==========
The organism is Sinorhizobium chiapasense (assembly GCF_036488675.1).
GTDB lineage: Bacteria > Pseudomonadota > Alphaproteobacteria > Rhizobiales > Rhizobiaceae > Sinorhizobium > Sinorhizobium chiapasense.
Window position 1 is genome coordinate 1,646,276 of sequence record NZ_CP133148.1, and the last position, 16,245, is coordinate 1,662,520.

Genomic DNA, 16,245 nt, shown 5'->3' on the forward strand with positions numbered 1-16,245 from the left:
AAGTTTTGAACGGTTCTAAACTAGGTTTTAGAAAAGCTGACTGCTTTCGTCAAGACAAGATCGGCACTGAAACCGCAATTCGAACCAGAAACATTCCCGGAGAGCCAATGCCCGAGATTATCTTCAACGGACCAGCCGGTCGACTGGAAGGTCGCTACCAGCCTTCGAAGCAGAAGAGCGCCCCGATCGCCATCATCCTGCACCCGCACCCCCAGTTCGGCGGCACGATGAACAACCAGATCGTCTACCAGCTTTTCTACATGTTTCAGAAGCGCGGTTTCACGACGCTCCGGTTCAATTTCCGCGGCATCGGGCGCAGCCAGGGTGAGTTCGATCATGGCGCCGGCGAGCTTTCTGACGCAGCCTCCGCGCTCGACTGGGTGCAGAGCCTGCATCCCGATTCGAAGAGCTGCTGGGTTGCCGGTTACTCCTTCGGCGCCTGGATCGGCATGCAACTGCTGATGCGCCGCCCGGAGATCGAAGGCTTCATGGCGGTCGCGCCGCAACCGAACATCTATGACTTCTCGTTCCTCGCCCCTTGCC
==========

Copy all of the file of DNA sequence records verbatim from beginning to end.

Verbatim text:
The organism is Sinorhizobium chiapasense (assembly GCF_036488675.1).
GTDB lineage: Bacteria > Pseudomonadota > Alphaproteobacteria > Rhizobiales > Rhizobiaceae > Sinorhizobium > Sinorhizobium chiapasense.
Window position 1 is genome coordinate 1,646,276 of sequence record NZ_CP133148.1, and the last position, 16,245, is coordinate 1,662,520.

Genomic DNA, 16,245 nt, shown 5'->3' on the forward strand with positions numbered 1-16,245 from the left:
AAGTTTTGAACGGTTCTAAACTAGGTTTTAGAAAAGCTGACTGCTTTCGTCAAGACAAGATCGGCACTGAAACCGCAATTCGAACCAGAAACATTCCCGGAGAGCCAATGCCCGAGATTATCTTCAACGGACCAGCCGGTCGACTGGAAGGTCGCTACCAGCCTTCGAAGCAGAAGAGCGCCCCGATCGCCATCATCCTGCACCCGCACCCCCAGTTCGGCGGCACGATGAACAACCAGATCGTCTACCAGCTTTTCTACATGTTTCAGAAGCGCGGTTTCACGACGCTCCGGTTCAATTTCCGCGGCATCGGGCGCAGCCAGGGTGAGTTCGATCATGGCGCCGGCGAGCTTTCTGACGCAGCCTCCGCGCTCGACTGGGTGCAGAGCCTGCATCCCGATTCGAAGAGCTGCTGGGTTGCCGGTTACTCCTTCGGCGCCTGGATCGGCATGCAACTGCTGATGCGCCGCCCGGAGATCGAAGGCTTCATGGCGGTCGCGCCGCAACCGAACATCTATGACTTCTCGTTCCTCGCCCCTTGCC